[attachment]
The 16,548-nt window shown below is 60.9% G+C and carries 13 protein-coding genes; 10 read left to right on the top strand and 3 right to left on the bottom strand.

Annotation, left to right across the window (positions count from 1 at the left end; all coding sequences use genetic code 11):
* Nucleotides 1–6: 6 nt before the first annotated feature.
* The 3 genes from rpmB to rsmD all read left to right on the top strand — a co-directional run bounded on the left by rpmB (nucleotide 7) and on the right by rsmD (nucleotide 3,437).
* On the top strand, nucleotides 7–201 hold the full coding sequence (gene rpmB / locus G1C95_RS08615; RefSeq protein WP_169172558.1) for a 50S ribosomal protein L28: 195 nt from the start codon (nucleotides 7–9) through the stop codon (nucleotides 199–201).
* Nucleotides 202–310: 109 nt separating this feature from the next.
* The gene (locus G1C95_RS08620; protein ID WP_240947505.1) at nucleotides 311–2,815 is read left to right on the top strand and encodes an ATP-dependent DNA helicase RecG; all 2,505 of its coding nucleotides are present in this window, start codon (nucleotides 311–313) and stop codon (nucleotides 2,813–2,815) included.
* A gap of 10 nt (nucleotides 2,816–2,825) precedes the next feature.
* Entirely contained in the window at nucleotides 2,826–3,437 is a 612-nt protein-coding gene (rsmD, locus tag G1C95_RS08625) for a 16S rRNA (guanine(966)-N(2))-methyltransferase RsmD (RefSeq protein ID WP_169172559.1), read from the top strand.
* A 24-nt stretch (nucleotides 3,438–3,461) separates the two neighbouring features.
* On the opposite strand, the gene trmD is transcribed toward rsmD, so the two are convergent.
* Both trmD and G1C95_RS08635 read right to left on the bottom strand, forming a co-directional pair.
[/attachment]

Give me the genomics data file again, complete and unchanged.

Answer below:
The 16,548-nt window shown below is 60.9% G+C and carries 13 protein-coding genes; 10 read left to right on the top strand and 3 right to left on the bottom strand.

Annotation, left to right across the window (positions count from 1 at the left end; all coding sequences use genetic code 11):
* Nucleotides 1–6: 6 nt before the first annotated feature.
* The 3 genes from rpmB to rsmD all read left to right on the top strand — a co-directional run bounded on the left by rpmB (nucleotide 7) and on the right by rsmD (nucleotide 3,437).
* On the top strand, nucleotides 7–201 hold the full coding sequence (gene rpmB / locus G1C95_RS08615; RefSeq protein WP_169172558.1) for a 50S ribosomal protein L28: 195 nt from the start codon (nucleotides 7–9) through the stop codon (nucleotides 199–201).
* Nucleotides 202–310: 109 nt separating this feature from the next.
* The gene (locus G1C95_RS08620; protein ID WP_240947505.1) at nucleotides 311–2,815 is read left to right on the top strand and encodes an ATP-dependent DNA helicase RecG; all 2,505 of its coding nucleotides are present in this window, start codon (nucleotides 311–313) and stop codon (nucleotides 2,813–2,815) included.
* A gap of 10 nt (nucleotides 2,816–2,825) precedes the next feature.
* Entirely contained in the window at nucleotides 2,826–3,437 is a 612-nt protein-coding gene (rsmD, locus tag G1C95_RS08625) for a 16S rRNA (guanine(966)-N(2))-methyltransferase RsmD (RefSeq protein ID WP_169172559.1), read from the top strand.
* A 24-nt stretch (nucleotides 3,438–3,461) separates the two neighbouring features.
* On the opposite strand, the gene trmD is transcribed toward rsmD, so the two are convergent.
* Both trmD and G1C95_RS08635 read right to left on the bottom strand, forming a co-directional pair.